Three Layer Tres Leches Cake

    1 hour

    This Mexican cake is made with three layers and doesn't sway from the traditional use of 3 types of milk!

    1374 people made this

    Serves: 24 

    • 200g plain flour
    • 1 teaspoon baking powder
    • 115g unsalted butter
    • 200g caster sugar
    • 5 eggs
    • 1/2 teaspoon vanilla extract
    • 475ml full fat milk
    • 1 (400g) tin sweetened condensed milk
    • 1 (400g) tin evaporated milk
    • 355ml whipping cream
    • 200g caster sugar
    • 1 teaspoon vanilla extract

    Prep:30min  ›  Cook:30min  ›  Ready in:1hr 

    1. Preheat oven to 180 C / Gas 4. Grease and flour a deep rectangular baking dish.
    2. Sift flour and baking powder together and set aside.
    3. Cream butter or margarine and the 200g sugar together until fluffy. Add eggs and the 1/2 teaspoon vanilla extract; beat well.
    4. Add the flour mixture to the butter mixture 2 tablespoons at a time; mix until well blended. Pour mixture into prepared baking dish.
    5. Bake for 30 minutes. Pierce cake several times with a fork.
    6. Combine the milk, condensed milk and evaporated milk together. Pour over the top of the cooled cake.
    7. Whip the cream, 200g sugar and the remaining 1 teaspoon vanilla together until thick. Spread over the top of cake. Be sure and keep cake refrigerated, enjoy!

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    Reviews in English (1197)


    I made this cake yesterday and it turned out very well. I live on the Mexican border so I have had this cake many times in restaurants and at parties. I did make a few changes to lesson the calorie and fat content and it still tasted authentic. First I would tell you to read the directions carefully. The cake has 3 parts ; batter,filling and topping. The first 6 ingredients make the batter. Be sure to put only one cup of sugar in the batter not 2. The next 3 ingredients make the 3 milk mixture for the filling hence the name three milk cake. I chose not to use whole milk but used 1% and used only 1 cup along with the other 2 milks. I made the cake in a 9x13 pan not a round pan as seen in the picture. The cake was a little flat but that is ok because as you add the 3 milk mixture it expands . After the cake was done I pierced the cake many times with a fork , all over the cake. You want to make a lot of holes for the milk to saturate the cake. After you pour the milk on , you want to cover with foil and refrigerate for several hours. I chose to use cool whip as the topping instead of the whipping cream-sugar mixture. That cut down on a lot of the calories and was very good. After I covered the saturated cake with cool whip I covered with foil again and refrigerated for another several hours. You want it to be very cold when you serve it. I know this has been long but wanted to share my changes and suggestions on making this cake. Good luck!  -  01 Apr 2007  (Review from Allrecipes US | Canada)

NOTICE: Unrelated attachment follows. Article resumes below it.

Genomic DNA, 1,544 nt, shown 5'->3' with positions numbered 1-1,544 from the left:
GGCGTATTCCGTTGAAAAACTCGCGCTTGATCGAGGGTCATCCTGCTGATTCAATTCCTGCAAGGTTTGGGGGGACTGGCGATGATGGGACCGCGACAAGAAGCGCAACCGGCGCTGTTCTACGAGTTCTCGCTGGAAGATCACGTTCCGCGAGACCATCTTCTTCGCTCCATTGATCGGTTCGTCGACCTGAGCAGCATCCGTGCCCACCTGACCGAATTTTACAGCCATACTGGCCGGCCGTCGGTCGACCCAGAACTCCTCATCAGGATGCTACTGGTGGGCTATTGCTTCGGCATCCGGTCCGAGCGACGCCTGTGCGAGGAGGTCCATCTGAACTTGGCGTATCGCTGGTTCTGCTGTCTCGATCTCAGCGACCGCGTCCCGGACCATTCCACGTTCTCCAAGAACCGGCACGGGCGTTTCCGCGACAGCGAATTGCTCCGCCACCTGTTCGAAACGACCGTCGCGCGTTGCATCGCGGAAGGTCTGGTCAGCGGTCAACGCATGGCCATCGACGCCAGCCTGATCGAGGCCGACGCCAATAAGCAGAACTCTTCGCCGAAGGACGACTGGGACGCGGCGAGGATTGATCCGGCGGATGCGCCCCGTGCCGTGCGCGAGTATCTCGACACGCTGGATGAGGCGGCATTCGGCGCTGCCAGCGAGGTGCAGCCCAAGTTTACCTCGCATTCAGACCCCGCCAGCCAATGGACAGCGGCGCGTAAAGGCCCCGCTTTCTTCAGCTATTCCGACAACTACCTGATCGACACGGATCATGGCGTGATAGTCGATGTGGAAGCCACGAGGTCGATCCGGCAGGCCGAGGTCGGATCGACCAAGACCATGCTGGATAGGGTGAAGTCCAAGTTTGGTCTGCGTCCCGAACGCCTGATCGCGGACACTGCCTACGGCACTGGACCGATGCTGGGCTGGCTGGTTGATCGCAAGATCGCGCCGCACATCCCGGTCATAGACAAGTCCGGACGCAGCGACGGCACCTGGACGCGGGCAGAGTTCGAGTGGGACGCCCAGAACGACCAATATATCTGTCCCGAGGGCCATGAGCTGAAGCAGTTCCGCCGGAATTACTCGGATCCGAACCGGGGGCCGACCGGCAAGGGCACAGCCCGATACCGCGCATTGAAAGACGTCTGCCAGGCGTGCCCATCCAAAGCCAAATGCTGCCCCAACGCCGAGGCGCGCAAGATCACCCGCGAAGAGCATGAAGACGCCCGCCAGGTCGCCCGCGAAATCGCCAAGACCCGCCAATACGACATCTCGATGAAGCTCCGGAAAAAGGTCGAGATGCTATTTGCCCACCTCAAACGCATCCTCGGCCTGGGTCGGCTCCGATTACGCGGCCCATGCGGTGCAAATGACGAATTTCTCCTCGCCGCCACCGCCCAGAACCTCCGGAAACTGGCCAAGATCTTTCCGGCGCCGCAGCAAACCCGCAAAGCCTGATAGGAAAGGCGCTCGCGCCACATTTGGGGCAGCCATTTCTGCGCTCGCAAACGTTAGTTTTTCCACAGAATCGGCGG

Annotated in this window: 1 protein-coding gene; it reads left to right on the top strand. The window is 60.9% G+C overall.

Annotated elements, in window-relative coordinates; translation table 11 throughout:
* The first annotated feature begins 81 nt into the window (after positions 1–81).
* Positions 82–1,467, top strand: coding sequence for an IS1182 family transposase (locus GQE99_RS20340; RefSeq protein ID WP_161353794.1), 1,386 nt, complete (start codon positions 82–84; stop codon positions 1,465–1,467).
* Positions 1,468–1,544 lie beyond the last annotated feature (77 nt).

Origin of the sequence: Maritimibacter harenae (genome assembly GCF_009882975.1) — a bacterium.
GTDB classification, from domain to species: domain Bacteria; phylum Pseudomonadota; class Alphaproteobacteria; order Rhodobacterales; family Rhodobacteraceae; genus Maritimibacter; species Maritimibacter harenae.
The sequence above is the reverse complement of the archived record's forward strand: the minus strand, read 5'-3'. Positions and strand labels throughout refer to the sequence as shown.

I am from Panama and have been making this cake for over 20 years and am constantly making changes to make it even better. This is my favorite cake ever and it is always a hit! A few suggestions: 1 - The toppings can vary from cherries to coconut to cajeta (caramelized milk). 2 - I never use regular milk or whipping cream. Instead I use half & half. I also recommend using either eggnog or coconut milk. 3 - Most of the time, I don't make the cake from scratch - instead I use white cake mix (I don't recommend the butter cake mix for this recipe). When the cake is ready, I cut off the sides and the top to let the cake soak up the milk. 4 - Always let the cake sit overnight in the fridge...letting the cake soak up the milk makes it even better! Plus this way you can decide whether to take out the milk or leave it in (I like to leave it all in). 5 - Kahlua and Rum adds a great kick to this cake!!! I've even heard of tequila-lime tres leches. Basically this is such a versatile recipe with millions of ways to make it your own!  -  07 Nov 2007  (Review from Allrecipes US | Canada)


    I love Tres Leches cake but this is not the best recipe. The eggs need to be separated, and the whites beaten prior to adding them to the batter. I have done it both ways, and despite the extra work, separating the eggs is well worth the effort.  -  03 Mar 2003  (Review from Allrecipes US | Canada)